Film traditionalists got a victory Thursday as Eastman Kodak Co. will finalize an agreement to keep supplying motion picture film to the studios.
The supply agreement includes the big six studios: 20th Century Fox, Warner Bros., NBC Universal, Sony, Walt Disney, and Paramount.
The agreement comes at a time where film sales have dropped 96% in less than decade. However, some of Hollywood’s biggest names — including Qentin Tarantino, Christopher Nolan, Judd Apatow and J.J. Abrams — have been lobbying to keep film alive.
When Fuji Film dropped out of the game, Kodak became the sole supplier of film to the industry. But that didn’t stop the struggles, including a Chapter 11 filing in January 2012 which it managed to emerge from by September 2013.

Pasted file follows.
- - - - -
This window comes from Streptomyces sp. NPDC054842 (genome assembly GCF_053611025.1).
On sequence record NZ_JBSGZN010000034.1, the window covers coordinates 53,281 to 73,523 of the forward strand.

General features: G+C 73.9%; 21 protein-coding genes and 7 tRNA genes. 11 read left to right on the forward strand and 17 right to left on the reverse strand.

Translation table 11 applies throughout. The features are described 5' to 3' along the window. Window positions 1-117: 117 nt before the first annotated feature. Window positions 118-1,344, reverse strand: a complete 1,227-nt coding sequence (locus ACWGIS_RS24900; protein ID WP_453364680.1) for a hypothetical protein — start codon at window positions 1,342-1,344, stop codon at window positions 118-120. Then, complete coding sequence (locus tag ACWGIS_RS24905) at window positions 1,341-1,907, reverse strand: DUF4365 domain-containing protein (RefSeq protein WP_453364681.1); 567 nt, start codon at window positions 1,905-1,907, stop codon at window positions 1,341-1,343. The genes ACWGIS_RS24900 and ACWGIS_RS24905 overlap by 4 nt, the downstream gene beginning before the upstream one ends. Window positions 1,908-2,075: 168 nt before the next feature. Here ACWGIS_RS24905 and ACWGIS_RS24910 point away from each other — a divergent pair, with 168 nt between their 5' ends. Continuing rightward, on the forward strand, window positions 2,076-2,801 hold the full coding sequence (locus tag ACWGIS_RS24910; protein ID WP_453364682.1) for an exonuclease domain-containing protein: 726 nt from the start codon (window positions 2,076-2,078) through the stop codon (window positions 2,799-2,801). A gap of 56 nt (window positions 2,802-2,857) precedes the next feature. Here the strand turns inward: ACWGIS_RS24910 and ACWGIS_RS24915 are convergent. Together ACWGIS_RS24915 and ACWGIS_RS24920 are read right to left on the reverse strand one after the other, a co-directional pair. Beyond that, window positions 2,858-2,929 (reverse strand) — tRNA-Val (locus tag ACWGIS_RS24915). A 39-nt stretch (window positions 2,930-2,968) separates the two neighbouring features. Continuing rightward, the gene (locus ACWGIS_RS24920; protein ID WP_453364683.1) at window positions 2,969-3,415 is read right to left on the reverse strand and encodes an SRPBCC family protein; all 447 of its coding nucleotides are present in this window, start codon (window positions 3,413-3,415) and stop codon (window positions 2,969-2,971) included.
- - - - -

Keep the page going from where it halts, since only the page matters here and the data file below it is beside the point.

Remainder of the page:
It’s not difficult to understand why the supplier is struggling. Digital filmmaking is becoming the norm, as are digital projectors at theaters. RED cameras are taking over as the standard for movie-making. While the costs of producing in a digital format are comparable to that of film, it is much easier to edit the in the digital format.
Nevertheless, purists believe the value of film is enough to incur those additional costs and keep the format alive. While the details are yet to be known, supporters of the film format should be happy for now. Although it might be an uphill battle for the decades to come.